In Paraguay and Beyond, Mennonites Seek to Come to Terms With Nazi Collaboration

German-speaking Mennonite refugees from the Soviet Union with indigenous neighbors near the Fernheim Colony in northwest Paraguay in 1930. Photo courtesy of Archiv der Kolonie Fernheim (Filadelfia, Paraguay)

Violence tore through this close-knit, traditionally pacifist community on the night of March 11, 1944. All the more remarkable, its perpetrators and victims were all Mennonites. And they all belonged to rival Nazi factions.

Since the end of the Second World War, Mennonite-Nazi collaboration has largely been ignored, forgotten or intentionally repressed. In Paraguay, members of Mennonite congregations were forbidden from discussing the matter.

In Paraguay and beyond, the Nazi episode has been taboo for adherents of this Christian denomination that was founded in 16th-century Europe on principles of nonviolence and nonparticipation in politics.

Not until the 1980s, when an international search for Auschwitz physician Josef Mengele brought unwanted attention to the German-speaking Mennonite colony of Fernheim in Paraguay’s remote Gran Chaco, did that taboo begin to weaken.

Now Mennonites and others are probing that past in a series of conferences, the most recent of which took place last weekend in Filadelfia, administrative center of the colony.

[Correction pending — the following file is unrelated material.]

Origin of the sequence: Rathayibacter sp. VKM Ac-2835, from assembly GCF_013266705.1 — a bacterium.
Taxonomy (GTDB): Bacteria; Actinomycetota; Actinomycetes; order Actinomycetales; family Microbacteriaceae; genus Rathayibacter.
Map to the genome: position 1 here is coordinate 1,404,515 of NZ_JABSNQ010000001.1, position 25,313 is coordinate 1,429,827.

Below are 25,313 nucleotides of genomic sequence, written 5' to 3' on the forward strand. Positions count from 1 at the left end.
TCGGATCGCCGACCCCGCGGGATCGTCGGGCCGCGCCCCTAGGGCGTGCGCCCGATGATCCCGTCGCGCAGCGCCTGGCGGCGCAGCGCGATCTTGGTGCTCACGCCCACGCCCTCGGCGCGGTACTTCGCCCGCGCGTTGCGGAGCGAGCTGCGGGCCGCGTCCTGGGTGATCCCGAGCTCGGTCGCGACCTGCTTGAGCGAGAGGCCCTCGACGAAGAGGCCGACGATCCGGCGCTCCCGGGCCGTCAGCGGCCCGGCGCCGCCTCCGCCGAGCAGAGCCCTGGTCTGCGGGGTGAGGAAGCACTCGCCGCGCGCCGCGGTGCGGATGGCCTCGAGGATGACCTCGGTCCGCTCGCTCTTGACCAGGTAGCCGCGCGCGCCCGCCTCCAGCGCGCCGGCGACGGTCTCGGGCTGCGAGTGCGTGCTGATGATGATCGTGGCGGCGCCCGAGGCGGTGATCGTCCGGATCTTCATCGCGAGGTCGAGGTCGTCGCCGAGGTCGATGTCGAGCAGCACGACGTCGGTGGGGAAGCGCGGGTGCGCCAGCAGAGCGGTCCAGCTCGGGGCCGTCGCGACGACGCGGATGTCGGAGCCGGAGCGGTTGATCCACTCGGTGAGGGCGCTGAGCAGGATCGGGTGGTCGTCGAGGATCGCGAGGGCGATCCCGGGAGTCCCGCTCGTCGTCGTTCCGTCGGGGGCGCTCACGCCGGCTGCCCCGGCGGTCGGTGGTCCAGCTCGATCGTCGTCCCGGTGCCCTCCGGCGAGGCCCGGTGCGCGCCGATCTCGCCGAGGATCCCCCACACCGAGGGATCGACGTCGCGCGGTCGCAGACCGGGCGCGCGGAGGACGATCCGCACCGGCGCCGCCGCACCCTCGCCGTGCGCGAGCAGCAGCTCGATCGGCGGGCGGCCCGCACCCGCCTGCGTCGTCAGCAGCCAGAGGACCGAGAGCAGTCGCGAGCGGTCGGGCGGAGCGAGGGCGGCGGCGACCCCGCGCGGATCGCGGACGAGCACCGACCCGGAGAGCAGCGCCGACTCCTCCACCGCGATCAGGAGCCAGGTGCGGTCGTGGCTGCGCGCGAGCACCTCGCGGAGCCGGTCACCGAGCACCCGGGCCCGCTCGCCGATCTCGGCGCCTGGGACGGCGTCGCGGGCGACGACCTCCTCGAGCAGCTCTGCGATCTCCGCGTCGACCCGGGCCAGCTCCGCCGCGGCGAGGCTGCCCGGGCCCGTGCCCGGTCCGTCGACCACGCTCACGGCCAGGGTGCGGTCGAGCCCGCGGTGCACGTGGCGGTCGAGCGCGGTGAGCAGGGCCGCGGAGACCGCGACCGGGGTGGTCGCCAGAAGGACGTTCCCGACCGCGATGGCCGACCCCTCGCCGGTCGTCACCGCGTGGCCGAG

Spiritual healing, reconciliation and multigenerational guilt were prominent themes at the latest conference, titled “The Racialist Movement and National Socialism among the Mennonites in Paraguay.”

Some 200 participants gathered near the site of a brawl that had taken place exactly 73 years previously. They sought to bring into the open, contextualize and interpret events that remain painful even after they have mostly passed from living memory.

“Many have asked, why have a conference on this topic, more than 70 years after the events,” said Uwe Friesen, head of the Society for the History and Culture of the Mennonites in Paraguay. In his opening address, Friesen characterized the gathering as offering “the possibility of new understanding.”

Interest for this dark chapter in Paraguayan Mennonite life comes at a time when the global church is beginning to uncover a larger history of Nazi collaboration.

In 2015, the first academic conference on the topic took place in the German city of Münster, site of the 1534 Münster Rebellion that was crucial to the founding of the Mennonite faith. Historians revealed substantial pro-Nazi movements among communities in Canada, the Netherlands, Paraguay and Brazil. By the height of Hitler’s power, one-fourth of all Mennonites worldwide lived in the Third Reich.

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SOURCE: Religion News Service